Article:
Perhaps we all forget boring food, indifferent cooking and bad meals, and only remember the especially delicious or memorable; but it is a fact that memories of Lakeland food are served up with heaps of praise by our visitors, some of whom remember veritable feasts from fifty years ago or more.
Food in hotels, guest houses and farm kitchens probably did taste better to energetic youngsters hungry from a day's hiking; and with younger palates and fresh ingredients straight from the farm and garden, no doubt visitors were catered for extremely well by ladies like the legendary Mrs Pepper at Grange-In Borrowdale:
"There was one particular house at Grange, a Mrs Pepper, and she was known far and wide. They would say, 'Have you been to Mrs Pepper's, you ought to go there!' So I took my wife there, we booked in to go, and Oh! what a meal! Ham and eggs and fruit pie, it was absolutely a super meal, more than you could possibly cope with, you just staggered out and the whole thing would only cost about three shillings and sixpence....it was after two o'clock I think, but I know that when we went to the next hostel in Borrowdale, we were in no fit condition to have the evening meal!"
Then there was the RAC tea:
"It was bread and butter and cakes and all sorts of Westmorland things like rum butter, I could hardly describe it, there was so much. The RAC had a sort of standard, various places you could get an RAC tea where the RAC had a badge. There were standard prices, one shilling and sixpence and two shillings and sixpence. That was what food was like in those days. You could go anywhere and have a terrific meal for very little money."
But while most farms and guest houses knew nothing other than good, wholesome English cooking, the big hotels aspired to a French cuisine, and would go to some lengths to find good cooks. The Prince of Wales at Grasmere had a French cook, and a car was hired in order to travel to Frizington to engage a suitable girl who'd been recommended as a likely assistant to the elderly French lady. It wasn't long before the young girl found herself in the position of head cook herself in a neighbouring hotel:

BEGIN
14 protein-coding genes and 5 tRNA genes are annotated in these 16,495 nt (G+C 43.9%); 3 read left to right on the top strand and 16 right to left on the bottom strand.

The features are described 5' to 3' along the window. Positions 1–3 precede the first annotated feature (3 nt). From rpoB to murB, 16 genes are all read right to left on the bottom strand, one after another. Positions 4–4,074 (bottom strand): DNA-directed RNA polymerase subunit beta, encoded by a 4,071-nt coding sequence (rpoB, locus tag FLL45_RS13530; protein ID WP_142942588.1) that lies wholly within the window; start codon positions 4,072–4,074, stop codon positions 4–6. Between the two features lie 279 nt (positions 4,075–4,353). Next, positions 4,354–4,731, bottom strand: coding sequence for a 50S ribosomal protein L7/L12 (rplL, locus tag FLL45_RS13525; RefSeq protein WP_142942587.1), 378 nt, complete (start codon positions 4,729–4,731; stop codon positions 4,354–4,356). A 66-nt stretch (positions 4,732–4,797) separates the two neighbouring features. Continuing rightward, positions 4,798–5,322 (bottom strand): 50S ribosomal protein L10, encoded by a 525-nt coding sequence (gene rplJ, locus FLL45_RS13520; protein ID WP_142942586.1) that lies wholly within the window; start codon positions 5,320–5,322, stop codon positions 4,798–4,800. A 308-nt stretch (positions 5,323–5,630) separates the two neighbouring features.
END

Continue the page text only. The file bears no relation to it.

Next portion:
"He used to do the carving, did the proprietor Mr Scott, and he went to carve a big salmon. In those days the cooks used to get a pint of beer allowance and this old cook got drunk and she'd cooked this salmon with the innards in, and when he cut in to carve it up and there was innards in it, he went and sacked her right away. And so Florrie took her place."
Food played a large part in the great success that one hotel enjoyed very soon after it had been bought for #2,500 in 1946. The old lady who owned it was so undecided about whether to sell, that she kept her buyer waiting a year for her answer - and when she finally agreed, it was a pork pie that clinched the deal:
"She liked pork pies and I always took her a Brennand's pie from Kendal. Well, I reckon it was that that did it in the end."
The hotel was run down and in a very bad state:
"The only water coming into the place was in a bucket under the tap, and that was at full cock, it just dripped in. There were cats and dogs everywhere, I'm afraid it did smell."